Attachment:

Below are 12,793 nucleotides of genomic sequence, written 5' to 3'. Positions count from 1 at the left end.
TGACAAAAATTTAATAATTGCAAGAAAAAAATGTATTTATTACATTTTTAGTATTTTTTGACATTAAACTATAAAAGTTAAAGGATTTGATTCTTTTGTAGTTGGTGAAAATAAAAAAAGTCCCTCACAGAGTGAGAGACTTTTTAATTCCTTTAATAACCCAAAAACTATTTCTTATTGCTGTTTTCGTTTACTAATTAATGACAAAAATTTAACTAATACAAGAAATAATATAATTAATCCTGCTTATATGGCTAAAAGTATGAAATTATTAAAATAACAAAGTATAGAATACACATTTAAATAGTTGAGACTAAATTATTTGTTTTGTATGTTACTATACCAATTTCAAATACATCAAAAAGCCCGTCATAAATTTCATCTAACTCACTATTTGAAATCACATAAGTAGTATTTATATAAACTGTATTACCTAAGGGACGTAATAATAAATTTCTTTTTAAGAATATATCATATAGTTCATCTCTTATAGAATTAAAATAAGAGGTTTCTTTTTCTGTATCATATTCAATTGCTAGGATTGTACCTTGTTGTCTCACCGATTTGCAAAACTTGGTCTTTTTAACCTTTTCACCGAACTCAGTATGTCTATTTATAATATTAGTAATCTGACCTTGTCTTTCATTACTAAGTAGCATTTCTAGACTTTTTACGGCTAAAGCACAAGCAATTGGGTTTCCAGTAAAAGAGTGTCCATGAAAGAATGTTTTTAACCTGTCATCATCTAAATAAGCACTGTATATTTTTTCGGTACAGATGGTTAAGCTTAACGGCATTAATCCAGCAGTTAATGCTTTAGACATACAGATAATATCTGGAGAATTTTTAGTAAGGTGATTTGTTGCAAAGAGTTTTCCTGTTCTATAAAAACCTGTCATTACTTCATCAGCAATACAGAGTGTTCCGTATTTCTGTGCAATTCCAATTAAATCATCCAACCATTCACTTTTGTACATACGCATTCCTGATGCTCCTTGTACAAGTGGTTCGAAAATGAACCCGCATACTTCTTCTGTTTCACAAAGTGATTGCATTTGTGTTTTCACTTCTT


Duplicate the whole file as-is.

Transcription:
Below are 12,793 nucleotides of genomic sequence, written 5' to 3'. Positions count from 1 at the left end.
TGACAAAAATTTAATAATTGCAAGAAAAAAATGTATTTATTACATTTTTAGTATTTTTTGACATTAAACTATAAAAGTTAAAGGATTTGATTCTTTTGTAGTTGGTGAAAATAAAAAAAGTCCCTCACAGAGTGAGAGACTTTTTAATTCCTTTAATAACCCAAAAACTATTTCTTATTGCTGTTTTCGTTTACTAATTAATGACAAAAATTTAACTAATACAAGAAATAATATAATTAATCCTGCTTATATGGCTAAAAGTATGAAATTATTAAAATAACAAAGTATAGAATACACATTTAAATAGTTGAGACTAAATTATTTGTTTTGTATGTTACTATACCAATTTCAAATACATCAAAAAGCCCGTCATAAATTTCATCTAACTCACTATTTGAAATCACATAAGTAGTATTTATATAAACTGTATTACCTAAGGGACGTAATAATAAATTTCTTTTTAAGAATATATCATATAGTTCATCTCTTATAGAATTAAAATAAGAGGTTTCTTTTTCTGTATCATATTCAATTGCTAGGATTGTACCTTGTTGTCTCACCGATTTGCAAAACTTGGTCTTTTTAACCTTTTCACCGAACTCAGTATGTCTATTTATAATATTAGTAATCTGACCTTGTCTTTCATTACTAAGTAGCATTTCTAGACTTTTTACGGCTAAAGCACAAGCAATTGGGTTTCCAGTAAAAGAGTGTCCATGAAAGAATGTTTTTAACCTGTCATCATCTAAATAAGCACTGTATATTTTTTCGGTACAGATGGTTAAGCTTAACGGCATTAATCCAGCAGTTAATGCTTTAGACATACAGATAATATCTGGAGAATTTTTAGTAAGGTGATTTGTTGCAAAGAGTTTTCCTGTTCTATAAAAACCTGTCATTACTTCATCAGCAATACAGAGTGTTCCGTATTTCTGTGCAATTCCAATTAAATCATCCAACCATTCACTTTTGTACATACGCATTCCTGATGCTCCTTGTACAAGTGGTTCGAAAATGAACCCGCATACTTCTTCTGTTTCACAAAGTGATTGCATTTGTGTTTTCACTTCTT